Can you help little Charlie and his family create lasting memories?

Charlie Ryan with mum Sam and dad Tony.Photo: Bill Smith

Charlie Ryan with mum Sam and dad Tony.Photo: Bill Smith - Credit: Bill Smith - Archant

The Norwich Evening News today calls on our readers to help make what could be the last few months of a five-year-old boy's life as memorable as possible.

Almost two years of young Charlie Ryan's life have been spent in hospitals, enduring surgery and undergoing treatment for neuroblastoma –a cancer of the nervous system.

His body was riddled with the disease, but after bravely beating cancer once, it has returned.

As the Evening News reported on Wednesday, his parents, Sam Stroud and Tony Ryan, now face an impossible choice.

They could spend thousands of pounds putting him through clinical trials abroad with a small chance of success and a lot of pain to try and prolong his life, or they could let him enjoy the time he has left by fulfilling his boyhood dreams.

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In the wake of our story, generous firms have already stepped forward offering Charlie a helicopter flight, and a ride in luxury cars.

The Norwich City fan will also become a mascot for his favourite club when the Canaries take on Swansea at Carrow Road on April 6.

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The Evening News is now appealing for everyone who can help to join our Charlie's Angels appeal by donating or organising fundraisers to give Charlie the quality of life he deserves.

Saxon Air, based at Norwich International Airport, has already stepped forward, offering a helicopter ride above the city for Charlie on Easter Saturday.

Mrs Stroud, 36, said: 'It is incredible how the small things all help. It makes it so special for a little boy who has been through so much at such a young age - more than most adults could handle - but he has come out smiling the other end.'

She has kept the surprise flight under wraps out of fear her son would be too excited to sleep.

'He is so sociable and he just loves living life and he loves doing things like that,' she said.

Pilot Anna Loake, who will fly the helicopter, said: 'We get a lot of enquiries and we can't say yes to a lot of them but the family must have gone through a terrible time already. It is a privilege to be able to do it.'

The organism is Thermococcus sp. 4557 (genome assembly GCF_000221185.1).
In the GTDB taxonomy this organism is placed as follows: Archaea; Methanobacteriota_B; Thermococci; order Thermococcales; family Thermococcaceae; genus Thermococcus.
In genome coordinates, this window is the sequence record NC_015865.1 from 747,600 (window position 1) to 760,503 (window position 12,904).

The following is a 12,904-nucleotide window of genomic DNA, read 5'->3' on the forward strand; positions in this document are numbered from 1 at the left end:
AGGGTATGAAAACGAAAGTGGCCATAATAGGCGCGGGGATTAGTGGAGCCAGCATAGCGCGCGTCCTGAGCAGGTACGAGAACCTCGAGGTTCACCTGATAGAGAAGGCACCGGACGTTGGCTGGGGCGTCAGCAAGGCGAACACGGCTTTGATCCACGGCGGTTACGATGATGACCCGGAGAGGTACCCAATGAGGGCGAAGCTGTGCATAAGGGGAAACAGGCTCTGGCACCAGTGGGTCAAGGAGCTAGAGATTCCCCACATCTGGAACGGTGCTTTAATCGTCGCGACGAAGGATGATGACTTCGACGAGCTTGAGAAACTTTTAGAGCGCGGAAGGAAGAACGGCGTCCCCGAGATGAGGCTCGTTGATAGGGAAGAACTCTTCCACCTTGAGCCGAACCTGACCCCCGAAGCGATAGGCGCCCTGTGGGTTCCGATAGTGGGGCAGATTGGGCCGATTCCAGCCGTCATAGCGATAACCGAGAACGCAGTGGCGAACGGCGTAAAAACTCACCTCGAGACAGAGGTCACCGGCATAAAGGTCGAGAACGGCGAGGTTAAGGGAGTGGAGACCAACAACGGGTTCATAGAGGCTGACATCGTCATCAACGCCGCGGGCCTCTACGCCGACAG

Businessman and motor enthusiast Kevin Foley, who owns McDonald's franchises in the city, is also stepping in to help by organising a ride in a luxury car for Charlie.

The father-of-three said: 'I wouldn't even want to try and think how the family is feeling. If there is anything we can do, then we will do it.'

Since being diagnosed with neuroblastoma on New Year's Eve 2010, Charlie has endured 19 months of treatment, which included six rounds of chemotherapy, an operation to remove his tumours, 20 rounds of radiation and six months of intense immunotherapy.

He was given the all-clear in July 2012 and the family were looking forward to a normal life in their new home of Perth in Western Australia where they moved to from Norwich in 2008.

But last month doctors confirmed the neuroblastoma had relapsed and little could be done in the way of treatment.

Mrs Stroud said her son had been enjoying life so much since he beat cancer the first time that she can not yet bear to tell Charlie he is ill again.

Doctors fear he may only have six to 12 months to live with the cancer creeping into his brain.

The couple will return to Australia on April 7 with Charlie and their daughter Orla, three, but they retain strong links with their family and friends in Norfolk.

Yesterday family and friends in Hevingham raised £900 through a coffee morning, while a Norwich toddler group donated £50.

On Monday the couple's former colleagues in Norfolk police will hold a bake-off competition and cake sale among the officers in Bethel Street to raise more funds, with Charlie as the judge.

Money has also been raised in pubs from Malta to Clapham in London to help fund experiences for Charlie and the total now stands at more than £6,000.

As well as buying Charlie experiences he will never forget, the money could also be put towards clinic trials for the relapsed neuroblastoma abroad, but the family has not yet decided which path to go down.

•Can you help Charlie Ryan? To donate visit

If you can donate or if your firm is able to offer Charlie a memorable experience, contact reporter Tom Bristow on 01603 772313 or email

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